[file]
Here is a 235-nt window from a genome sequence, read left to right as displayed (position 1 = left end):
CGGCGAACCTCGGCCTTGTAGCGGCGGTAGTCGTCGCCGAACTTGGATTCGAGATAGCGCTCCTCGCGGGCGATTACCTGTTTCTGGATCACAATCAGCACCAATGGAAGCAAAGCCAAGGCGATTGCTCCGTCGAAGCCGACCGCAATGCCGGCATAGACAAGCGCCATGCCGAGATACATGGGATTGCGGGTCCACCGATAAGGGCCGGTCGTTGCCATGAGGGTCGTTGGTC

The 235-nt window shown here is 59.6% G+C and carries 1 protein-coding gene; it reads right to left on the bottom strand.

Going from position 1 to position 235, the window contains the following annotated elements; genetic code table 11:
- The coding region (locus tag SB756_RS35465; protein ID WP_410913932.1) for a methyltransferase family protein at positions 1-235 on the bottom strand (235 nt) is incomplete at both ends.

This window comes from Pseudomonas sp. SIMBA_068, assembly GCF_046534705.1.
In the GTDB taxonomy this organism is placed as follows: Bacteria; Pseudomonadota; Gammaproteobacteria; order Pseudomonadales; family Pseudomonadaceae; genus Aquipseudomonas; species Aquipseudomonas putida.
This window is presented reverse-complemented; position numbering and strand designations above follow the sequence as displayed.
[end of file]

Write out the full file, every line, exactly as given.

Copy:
Here is a 235-nt window from a genome sequence, read left to right as displayed (position 1 = left end):
CGGCGAACCTCGGCCTTGTAGCGGCGGTAGTCGTCGCCGAACTTGGATTCGAGATAGCGCTCCTCGCGGGCGATTACCTGTTTCTGGATCACAATCAGCACCAATGGAAGCAAAGCCAAGGCGATTGCTCCGTCGAAGCCGACCGCAATGCCGGCATAGACAAGCGCCATGCCGAGATACATGGGATTGCGGGTCCACCGATAAGGGCCGGTCGTTGCCATGAGGGTCGTTGGTC

The 235-nt window shown here is 59.6% G+C and carries 1 protein-coding gene; it reads right to left on the bottom strand.

Going from position 1 to position 235, the window contains the following annotated elements; genetic code table 11:
- The coding region (locus tag SB756_RS35465; protein ID WP_410913932.1) for a methyltransferase family protein at positions 1-235 on the bottom strand (235 nt) is incomplete at both ends.

This window comes from Pseudomonas sp. SIMBA_068, assembly GCF_046534705.1.
In the GTDB taxonomy this organism is placed as follows: Bacteria; Pseudomonadota; Gammaproteobacteria; order Pseudomonadales; family Pseudomonadaceae; genus Aquipseudomonas; species Aquipseudomonas putida.
This window is presented reverse-complemented; position numbering and strand designations above follow the sequence as displayed.